Do subtitles count?


Yeah I immediately thought of your work when I saw this. The key insight is the same, even if the implementation is different. Everything you do is fascinating by the way!


I didn't know you were here on HN, though it makes absolute sense you would be.

Amazing content, your shows are some of the best YT has to offer.


Same. One of my fav content creator on YTB.

His shop is also any ME major's wet dream (and he totally earned it!).


Although I've seen pretty much all of your videos, I'm ashamed to say I couldn't remember your name, so I googled "Andrew Magill" expecting your face to pop up.


I loved the way the puzzle was presented in that video and loved the partial solution. It has been consuming idle brain cycles eversince.

First we should proudly make the key flat as security by obscurity is not done. We should solve the problem for real and it has to be easy to manufacture.

The real idea: put a tube around the cylinder. after rotating the cylinder by 45 deg it drags the tube along.

  [cylinder][ tube ][case
   key]||||||||[   ][     ]////
  [cylinder][ tube ][case
you have a pin in the tube with small discs on the key side. The inner cylinder can rotate freely for 45 degrees at which point it drags the tube along IF the pin is in the correct position thereby testing the correctness of the key used therein all pins simultaneously.

different keys can be had by changing the number of discs. No machining required.

Have fun


Extra funny would be a second tube with a clock mechanism that delays a second attempt if the wrong key is used.

(Going to implement that one on all my enter password pages.)


This looks very similar to the design[0] by Stuff Made Here (and collaborative hardening [1] suggestions by Lock Picking Lawyer)…an excellent set of videos.


StuffaMadeHere used friction to keep pin in place between setting and testing. Here, he used many small pin to translate to a discrete combination. Quite different ! And I think more resistant to wear for a real word application.


Beat me to it. Yeah, the idea of separating the input step from the test step is something that was done in that lock as well.


Its the standard procedure for "unpickable" locks before SMH's lock too.


Yeah same idea behind my lock too:

I'd guess many many people have had this same idea.


You might want to see to Stuff Made Here's comment in this very HN Post:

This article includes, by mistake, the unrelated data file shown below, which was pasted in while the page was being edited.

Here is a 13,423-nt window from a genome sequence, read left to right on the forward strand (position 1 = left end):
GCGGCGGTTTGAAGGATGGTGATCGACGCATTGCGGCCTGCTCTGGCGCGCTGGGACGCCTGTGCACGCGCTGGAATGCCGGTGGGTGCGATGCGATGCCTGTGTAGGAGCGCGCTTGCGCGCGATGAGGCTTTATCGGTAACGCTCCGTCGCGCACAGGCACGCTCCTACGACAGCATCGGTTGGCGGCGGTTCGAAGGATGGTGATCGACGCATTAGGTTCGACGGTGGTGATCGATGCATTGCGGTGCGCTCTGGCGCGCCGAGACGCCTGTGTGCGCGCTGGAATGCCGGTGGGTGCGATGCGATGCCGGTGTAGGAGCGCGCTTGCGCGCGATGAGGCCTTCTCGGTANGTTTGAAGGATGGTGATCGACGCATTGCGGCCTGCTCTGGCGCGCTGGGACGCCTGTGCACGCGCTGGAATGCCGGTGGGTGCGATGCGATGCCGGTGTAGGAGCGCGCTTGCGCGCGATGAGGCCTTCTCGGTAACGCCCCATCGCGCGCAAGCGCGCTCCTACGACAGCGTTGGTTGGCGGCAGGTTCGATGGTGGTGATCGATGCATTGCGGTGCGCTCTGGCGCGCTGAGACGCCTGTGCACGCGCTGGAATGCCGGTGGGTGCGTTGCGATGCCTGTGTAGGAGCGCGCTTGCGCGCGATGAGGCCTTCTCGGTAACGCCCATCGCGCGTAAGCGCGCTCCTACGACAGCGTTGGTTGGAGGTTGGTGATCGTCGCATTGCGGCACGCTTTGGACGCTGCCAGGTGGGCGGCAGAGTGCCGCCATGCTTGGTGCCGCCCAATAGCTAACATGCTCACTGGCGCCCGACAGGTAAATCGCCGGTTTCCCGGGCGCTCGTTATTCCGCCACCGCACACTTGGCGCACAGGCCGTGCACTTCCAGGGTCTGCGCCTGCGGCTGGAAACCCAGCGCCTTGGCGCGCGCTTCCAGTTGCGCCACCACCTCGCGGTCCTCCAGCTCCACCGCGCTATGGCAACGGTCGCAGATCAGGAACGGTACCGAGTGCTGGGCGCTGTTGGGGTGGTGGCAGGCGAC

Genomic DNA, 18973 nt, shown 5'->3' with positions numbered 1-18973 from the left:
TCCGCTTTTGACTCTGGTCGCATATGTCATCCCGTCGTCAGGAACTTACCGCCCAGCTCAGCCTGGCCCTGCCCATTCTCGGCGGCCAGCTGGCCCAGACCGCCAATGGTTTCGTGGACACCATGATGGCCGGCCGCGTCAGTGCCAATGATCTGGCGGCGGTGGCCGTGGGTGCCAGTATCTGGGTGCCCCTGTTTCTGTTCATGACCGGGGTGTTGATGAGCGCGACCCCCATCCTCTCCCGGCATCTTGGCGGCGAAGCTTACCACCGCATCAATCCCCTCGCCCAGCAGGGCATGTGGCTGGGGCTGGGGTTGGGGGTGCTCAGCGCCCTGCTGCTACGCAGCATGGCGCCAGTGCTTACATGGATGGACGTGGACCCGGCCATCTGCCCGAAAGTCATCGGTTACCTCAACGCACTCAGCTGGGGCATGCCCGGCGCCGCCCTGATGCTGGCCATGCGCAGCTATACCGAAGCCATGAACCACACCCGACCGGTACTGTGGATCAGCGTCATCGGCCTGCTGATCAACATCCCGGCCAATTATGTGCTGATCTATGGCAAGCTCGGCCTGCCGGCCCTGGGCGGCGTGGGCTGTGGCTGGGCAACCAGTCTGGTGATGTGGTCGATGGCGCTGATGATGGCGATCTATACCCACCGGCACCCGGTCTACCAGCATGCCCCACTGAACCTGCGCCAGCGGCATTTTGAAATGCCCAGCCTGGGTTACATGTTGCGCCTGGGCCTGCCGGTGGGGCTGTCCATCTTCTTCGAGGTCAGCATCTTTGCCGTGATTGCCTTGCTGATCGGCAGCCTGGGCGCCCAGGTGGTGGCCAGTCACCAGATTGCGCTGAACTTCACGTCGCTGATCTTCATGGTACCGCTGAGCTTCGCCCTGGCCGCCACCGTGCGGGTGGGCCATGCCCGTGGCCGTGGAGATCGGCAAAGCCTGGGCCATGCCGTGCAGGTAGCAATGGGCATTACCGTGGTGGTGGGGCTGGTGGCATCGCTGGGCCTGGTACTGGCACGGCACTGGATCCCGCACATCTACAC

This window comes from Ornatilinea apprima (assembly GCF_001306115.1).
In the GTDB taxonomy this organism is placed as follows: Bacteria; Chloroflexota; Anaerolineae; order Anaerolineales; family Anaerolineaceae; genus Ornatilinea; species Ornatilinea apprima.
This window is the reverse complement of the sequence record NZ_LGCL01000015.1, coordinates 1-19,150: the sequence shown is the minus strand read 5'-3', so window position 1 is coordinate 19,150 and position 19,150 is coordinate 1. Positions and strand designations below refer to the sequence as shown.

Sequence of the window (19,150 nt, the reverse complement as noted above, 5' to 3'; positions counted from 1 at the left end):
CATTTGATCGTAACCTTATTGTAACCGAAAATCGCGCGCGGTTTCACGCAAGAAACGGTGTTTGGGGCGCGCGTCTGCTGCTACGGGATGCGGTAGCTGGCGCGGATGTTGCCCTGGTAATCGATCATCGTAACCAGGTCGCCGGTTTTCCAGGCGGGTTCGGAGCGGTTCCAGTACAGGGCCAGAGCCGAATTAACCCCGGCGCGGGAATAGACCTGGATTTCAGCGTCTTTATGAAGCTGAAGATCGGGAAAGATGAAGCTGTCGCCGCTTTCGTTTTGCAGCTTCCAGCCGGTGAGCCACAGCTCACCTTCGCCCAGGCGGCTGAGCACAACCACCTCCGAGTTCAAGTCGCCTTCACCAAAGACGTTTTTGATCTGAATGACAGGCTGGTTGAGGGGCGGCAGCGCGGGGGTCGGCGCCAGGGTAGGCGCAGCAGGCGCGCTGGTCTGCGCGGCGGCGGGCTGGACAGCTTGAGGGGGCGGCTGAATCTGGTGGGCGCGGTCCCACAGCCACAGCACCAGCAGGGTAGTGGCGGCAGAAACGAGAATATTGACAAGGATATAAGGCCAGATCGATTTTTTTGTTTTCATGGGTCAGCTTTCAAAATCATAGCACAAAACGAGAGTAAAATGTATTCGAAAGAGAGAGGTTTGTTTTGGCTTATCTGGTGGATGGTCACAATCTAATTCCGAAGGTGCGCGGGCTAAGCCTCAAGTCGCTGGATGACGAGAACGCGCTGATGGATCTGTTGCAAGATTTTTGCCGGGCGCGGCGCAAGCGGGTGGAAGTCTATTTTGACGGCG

There’s also a lock on that channel he can’t pick - the bowley I think? It has a wild key design.


The Bowley has been picked last year. and he mentions it's a collaboration at 4:29.


I think he has a whole box full of locks he can't pick. He usually doesn't show a lock until he has mastered picking it.


He showed the Bowley before he could pick it. Although he claims that box is locks he can't pick yet.


He can't pick the Abloy Protect2 lock. Less than 10 people in the world can pick it actually.


On its surface, that sounds like a weird claim to make. Even if people would always advertise their ability to pick it, how would you have such an accurate count?


I am a reasonably capable lockpicker and lock collector with hundreds of locks of every mechanism I can get my hands on... and as LPL often demonstrates, the vast majority of them, particularly the move clever seeming designs, are actually easy to pick.

I have one of the Enclave lock prototypes on my desk and can confirm the machining is brilliant and I have no idea how one could approach picking this. No feedback at all for correct vs incorrect.

I plan on taking it to my local SF Toool meetup to see if any of the true experts there can come up with anything.


So looking at the lock’s YouTube video it may be susceptible to an attack where you set all the pins to their lowest, turn the key and then jolt the lock several times while continuing to turn the key.


Compressing the springs by jolting the lock (hitting it with something?) might be very hard if springs are strong and pins are light.


Especially if the lock is mounted in a door.


you're describing a bump key!


No, that won't work, because the pins cannot be bumped once the lock is partly turned.


This kind of comment is why I read these sort of things: Elegant but unexpectedly simple solutions.


From the video it looked like it would be pretty simple to lift the tiny pin wafers into the pin decoding region if there's nothing stopping you from over-lifting.


>I have no idea how one could approach picking this

Not sure how well the lock is made but it may be possible to detect when pins 1 and 6 are in correct position - because the slider is "stiff against springing apart" at those pins, if you get what I mean. The key might turn a degree or so more if those pins are correct, which may be detectable.. That would be only 36 positions to check.

Likewise, pins 2 and 5 should produce slightly more resistance than pins 3 and 4, but the difference would not be quite as pronounced. But if the difference is detectable, then it could be a possible attack strategy.


Didn't that guy stuffmadehere make something that's very similar in concept, sent it to LPL and he still managed to open it? I think the attack angle wasn't the mechanism though.


would a robotic mechanism work? iterate through all the possible pin heights, turn, reset, try again. like those robotic safe crackers.


LPU unite! This is birdie, I hope your day is excellent!


Bird is da word


While very cool and seemingly well-designed, this seems like a derivative of the lock developed by the YouTuber StuffMadeHere. A little strange to see someone applying for a patent for a version of someone else's design.